Nearly 50 years ago, President Lyndon Johnson launched a "War on Poverty" in his State of the Union Address. At the time, the national poverty rate was around 19 percent. The poverty rate, or Americans living below the poverty threshold set by the U.S. government, fell to 11.1 percent in 1973, but has since risen above 15 percent.
In today's lesson, Robert D. Plotnick, a professor of public policy at the University of Washington says "it disappoints me to say that the study of poverty in America is still a vibrant academic pursuit." Plotnick demonstrates how poverty is popping up in some unexpected places, like the suburbs, and is disproportionately impacting certain groups such as the elderly and low-skill male workers.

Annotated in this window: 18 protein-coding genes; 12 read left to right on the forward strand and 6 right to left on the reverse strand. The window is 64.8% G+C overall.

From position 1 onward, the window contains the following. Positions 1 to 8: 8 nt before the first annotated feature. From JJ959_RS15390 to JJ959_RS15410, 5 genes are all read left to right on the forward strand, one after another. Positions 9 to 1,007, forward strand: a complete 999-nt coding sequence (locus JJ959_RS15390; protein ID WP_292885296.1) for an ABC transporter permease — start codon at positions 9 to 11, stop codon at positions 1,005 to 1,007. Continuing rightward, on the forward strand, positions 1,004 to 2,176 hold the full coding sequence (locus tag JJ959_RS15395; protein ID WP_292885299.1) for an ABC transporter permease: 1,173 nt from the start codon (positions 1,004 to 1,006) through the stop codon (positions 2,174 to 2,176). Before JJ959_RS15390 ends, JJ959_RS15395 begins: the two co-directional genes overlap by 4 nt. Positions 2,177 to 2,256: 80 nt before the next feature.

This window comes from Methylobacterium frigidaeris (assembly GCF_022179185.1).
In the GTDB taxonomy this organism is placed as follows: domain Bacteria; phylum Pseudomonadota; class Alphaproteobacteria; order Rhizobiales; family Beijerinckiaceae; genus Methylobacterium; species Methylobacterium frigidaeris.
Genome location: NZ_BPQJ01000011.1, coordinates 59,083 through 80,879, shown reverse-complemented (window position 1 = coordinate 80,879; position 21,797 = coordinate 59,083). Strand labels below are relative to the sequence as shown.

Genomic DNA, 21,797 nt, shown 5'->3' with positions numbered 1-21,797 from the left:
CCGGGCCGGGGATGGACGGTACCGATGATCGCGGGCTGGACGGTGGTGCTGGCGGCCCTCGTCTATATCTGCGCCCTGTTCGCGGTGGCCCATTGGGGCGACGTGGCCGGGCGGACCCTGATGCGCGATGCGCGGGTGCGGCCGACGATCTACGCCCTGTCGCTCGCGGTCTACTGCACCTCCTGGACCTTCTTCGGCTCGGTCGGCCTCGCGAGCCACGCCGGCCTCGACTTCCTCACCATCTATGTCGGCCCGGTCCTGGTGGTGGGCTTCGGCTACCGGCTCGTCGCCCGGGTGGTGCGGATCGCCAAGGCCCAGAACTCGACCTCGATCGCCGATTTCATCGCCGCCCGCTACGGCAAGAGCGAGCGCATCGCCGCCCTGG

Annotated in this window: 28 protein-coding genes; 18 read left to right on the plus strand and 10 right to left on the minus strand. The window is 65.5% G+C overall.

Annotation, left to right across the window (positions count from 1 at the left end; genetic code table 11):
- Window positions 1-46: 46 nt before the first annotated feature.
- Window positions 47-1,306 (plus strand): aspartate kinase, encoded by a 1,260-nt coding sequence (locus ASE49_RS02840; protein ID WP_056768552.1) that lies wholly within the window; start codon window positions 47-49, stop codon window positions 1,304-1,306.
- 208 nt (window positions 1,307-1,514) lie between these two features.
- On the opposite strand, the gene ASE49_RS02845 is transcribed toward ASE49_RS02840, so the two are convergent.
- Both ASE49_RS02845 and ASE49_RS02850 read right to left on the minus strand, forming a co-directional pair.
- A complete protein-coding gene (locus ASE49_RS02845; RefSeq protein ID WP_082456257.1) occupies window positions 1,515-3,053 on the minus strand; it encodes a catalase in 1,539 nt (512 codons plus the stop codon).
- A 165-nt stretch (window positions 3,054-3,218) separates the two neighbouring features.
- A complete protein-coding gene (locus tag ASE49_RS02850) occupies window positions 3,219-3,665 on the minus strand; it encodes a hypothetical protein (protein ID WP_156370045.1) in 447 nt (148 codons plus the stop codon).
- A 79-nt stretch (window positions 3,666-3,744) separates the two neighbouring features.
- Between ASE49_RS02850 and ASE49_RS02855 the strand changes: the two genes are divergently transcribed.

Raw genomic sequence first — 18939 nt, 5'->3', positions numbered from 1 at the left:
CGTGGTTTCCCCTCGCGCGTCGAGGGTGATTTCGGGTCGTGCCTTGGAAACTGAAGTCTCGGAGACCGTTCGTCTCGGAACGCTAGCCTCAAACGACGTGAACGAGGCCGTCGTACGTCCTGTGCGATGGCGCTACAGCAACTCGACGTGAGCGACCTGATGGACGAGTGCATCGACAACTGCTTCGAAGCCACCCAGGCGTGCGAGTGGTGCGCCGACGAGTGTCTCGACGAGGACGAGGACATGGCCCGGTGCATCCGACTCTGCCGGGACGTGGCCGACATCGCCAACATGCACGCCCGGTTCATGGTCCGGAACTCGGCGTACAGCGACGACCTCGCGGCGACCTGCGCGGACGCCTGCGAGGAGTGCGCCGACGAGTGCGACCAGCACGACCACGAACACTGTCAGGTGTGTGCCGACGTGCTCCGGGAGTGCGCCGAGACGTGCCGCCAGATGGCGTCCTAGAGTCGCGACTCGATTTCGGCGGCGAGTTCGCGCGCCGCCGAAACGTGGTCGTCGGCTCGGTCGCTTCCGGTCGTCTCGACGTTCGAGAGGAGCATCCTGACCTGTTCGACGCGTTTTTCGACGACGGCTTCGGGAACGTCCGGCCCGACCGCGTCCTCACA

"It shouldn’t be this way," Plotnick argues. Not only do we need better funding and continued efforts to develop more effective programs to help students and low skill workers, Plotnick argues we also need to measure income better. In other words, the definition of poverty ought to reflect what it really means: "not having enough income to be part of mainstream society."